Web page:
Breathing cleaner air inside your car – who hasn’t wished for that, especially when standing in a traffic jam?
Through the condensation of water, air-conditioning systems in cars create an ideal environment for the development of fungi, bacteria and other microorganisms, causing allergic reactions in motorists.
Biochemical engineers in Poland have developed a prototype which they say removes contamination in air conditioning units inside cars using the photo catalysis of titanium dioxide to oxidize oxygen.
“The device is installed in the air-conditioning channel in this way. The radiator is outside. Inside, there is a titanium plate where, due to the electrochemical process, nanotubes appear. Thanks to that, the UV diodes lighting the titanium surface with the nanotubes cause a chemical reaction, which leads to the creation of active forms of oxygen that get rid of all the microbiological and odor contamination,” says biotechnology engineer Dawid Sobczak.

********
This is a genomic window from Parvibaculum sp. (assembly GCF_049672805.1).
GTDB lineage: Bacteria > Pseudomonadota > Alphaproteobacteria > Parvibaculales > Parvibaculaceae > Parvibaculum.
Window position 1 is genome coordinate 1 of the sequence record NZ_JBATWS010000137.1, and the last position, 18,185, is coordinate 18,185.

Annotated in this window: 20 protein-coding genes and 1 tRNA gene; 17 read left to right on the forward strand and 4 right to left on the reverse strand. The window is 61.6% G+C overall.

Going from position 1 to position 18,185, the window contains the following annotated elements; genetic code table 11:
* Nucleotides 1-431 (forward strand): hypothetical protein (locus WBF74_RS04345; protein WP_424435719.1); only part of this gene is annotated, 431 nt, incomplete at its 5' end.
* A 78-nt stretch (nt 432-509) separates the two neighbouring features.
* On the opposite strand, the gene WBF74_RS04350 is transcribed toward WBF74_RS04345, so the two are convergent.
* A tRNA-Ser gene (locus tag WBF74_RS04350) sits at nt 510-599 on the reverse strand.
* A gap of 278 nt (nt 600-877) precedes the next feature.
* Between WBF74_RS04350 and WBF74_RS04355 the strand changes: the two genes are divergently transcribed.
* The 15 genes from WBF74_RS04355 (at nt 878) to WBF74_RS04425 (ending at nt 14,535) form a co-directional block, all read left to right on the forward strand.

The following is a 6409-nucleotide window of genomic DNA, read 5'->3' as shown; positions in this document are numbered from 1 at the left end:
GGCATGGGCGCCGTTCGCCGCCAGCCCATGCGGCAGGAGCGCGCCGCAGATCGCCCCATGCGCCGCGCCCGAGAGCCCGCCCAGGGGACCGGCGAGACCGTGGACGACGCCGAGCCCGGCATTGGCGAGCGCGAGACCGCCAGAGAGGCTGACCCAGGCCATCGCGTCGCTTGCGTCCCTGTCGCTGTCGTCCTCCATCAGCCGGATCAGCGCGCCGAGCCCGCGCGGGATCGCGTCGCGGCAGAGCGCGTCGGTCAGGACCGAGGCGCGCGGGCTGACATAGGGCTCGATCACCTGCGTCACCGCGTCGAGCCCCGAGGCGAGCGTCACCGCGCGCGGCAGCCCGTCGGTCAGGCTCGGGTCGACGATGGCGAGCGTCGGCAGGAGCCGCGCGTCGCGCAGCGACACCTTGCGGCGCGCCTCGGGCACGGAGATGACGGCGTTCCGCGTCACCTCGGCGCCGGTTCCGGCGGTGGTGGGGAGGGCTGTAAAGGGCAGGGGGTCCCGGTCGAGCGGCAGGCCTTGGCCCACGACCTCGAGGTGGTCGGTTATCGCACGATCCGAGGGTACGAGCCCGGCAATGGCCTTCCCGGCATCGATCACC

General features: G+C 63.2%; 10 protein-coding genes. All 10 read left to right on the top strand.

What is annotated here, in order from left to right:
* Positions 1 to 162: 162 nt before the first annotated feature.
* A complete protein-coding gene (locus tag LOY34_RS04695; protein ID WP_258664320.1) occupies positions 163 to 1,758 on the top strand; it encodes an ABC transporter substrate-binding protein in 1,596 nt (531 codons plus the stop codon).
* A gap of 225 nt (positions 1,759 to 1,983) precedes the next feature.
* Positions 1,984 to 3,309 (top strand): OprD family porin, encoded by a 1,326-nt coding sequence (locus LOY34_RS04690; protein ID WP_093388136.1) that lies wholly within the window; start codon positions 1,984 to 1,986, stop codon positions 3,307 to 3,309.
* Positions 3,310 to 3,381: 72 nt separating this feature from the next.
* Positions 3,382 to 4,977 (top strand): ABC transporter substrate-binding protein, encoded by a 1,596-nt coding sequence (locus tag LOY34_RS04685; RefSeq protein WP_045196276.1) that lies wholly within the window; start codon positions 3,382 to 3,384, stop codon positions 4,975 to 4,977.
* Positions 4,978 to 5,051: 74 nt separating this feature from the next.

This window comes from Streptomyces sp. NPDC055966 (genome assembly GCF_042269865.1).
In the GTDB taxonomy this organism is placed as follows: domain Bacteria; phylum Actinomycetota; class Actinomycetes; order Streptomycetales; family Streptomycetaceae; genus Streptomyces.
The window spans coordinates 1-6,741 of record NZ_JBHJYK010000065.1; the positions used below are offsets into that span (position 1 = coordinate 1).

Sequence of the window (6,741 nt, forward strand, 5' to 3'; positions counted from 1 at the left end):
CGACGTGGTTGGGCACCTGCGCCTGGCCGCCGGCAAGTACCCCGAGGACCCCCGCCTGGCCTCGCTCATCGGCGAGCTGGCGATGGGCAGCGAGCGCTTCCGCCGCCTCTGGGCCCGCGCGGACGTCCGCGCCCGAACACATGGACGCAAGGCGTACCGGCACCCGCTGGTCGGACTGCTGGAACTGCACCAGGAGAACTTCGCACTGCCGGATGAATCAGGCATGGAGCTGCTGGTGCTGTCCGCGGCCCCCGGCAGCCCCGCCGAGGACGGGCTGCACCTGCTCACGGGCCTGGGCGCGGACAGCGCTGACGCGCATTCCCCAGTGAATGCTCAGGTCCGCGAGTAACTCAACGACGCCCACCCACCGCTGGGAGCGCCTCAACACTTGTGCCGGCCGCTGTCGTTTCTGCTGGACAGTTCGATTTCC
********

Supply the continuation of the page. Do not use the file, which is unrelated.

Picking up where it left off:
The device has been tested in a lab, using a radiator and air channel. According to preliminary tests, it eliminates up to 98 per cent of fungi, bacteria and viruses in the car’s air vents. Its designers say it is so small it can be installed in any type of car.
According to its inventors, similar systems were attempted before but the use of mercury made them too dangerous to be applied in passenger cars.